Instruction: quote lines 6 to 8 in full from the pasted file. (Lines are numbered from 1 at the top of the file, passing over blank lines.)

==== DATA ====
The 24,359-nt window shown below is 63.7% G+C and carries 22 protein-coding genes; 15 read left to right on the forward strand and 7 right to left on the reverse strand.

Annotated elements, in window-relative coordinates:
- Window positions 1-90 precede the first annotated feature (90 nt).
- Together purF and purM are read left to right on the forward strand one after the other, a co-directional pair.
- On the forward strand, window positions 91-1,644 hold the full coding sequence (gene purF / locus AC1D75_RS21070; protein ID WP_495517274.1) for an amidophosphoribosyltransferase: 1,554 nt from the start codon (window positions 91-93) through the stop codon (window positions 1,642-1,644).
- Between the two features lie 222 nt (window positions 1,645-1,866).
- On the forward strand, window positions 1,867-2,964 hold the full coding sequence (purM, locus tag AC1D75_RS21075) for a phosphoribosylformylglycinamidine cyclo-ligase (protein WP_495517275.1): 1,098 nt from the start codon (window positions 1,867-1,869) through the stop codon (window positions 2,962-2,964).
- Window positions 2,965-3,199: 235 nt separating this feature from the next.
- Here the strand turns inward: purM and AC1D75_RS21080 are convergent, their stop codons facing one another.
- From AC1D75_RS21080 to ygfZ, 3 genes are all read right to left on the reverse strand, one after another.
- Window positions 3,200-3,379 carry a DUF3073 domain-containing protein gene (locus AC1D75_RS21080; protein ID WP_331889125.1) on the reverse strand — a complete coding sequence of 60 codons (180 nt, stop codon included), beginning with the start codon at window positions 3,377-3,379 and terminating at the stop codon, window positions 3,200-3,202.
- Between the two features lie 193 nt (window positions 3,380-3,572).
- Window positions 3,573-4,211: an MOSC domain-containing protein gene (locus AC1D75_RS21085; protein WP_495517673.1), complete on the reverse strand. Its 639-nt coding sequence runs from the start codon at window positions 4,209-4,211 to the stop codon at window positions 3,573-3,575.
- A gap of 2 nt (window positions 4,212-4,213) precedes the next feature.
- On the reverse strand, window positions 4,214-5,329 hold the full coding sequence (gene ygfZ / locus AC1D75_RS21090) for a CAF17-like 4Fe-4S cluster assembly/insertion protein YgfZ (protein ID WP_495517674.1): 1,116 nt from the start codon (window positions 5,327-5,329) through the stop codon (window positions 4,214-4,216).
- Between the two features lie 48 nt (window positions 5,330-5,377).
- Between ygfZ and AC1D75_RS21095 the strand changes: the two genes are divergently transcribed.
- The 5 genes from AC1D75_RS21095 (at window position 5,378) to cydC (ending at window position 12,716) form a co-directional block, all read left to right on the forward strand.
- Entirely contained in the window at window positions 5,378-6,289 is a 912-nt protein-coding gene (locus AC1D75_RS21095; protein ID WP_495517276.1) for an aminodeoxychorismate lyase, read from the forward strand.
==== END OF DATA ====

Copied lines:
- Between the two features lie 222 nt (window positions 1,645-1,866).
- On the forward strand, window positions 1,867-2,964 hold the full coding sequence (purM, locus tag AC1D75_RS21075) for a phosphoribosylformylglycinamidine cyclo-ligase (protein WP_495517275.1): 1,098 nt from the start codon (window positions 1,867-1,869) through the stop codon (window positions 2,962-2,964).
- Window positions 2,965-3,199: 235 nt separating this feature from the next.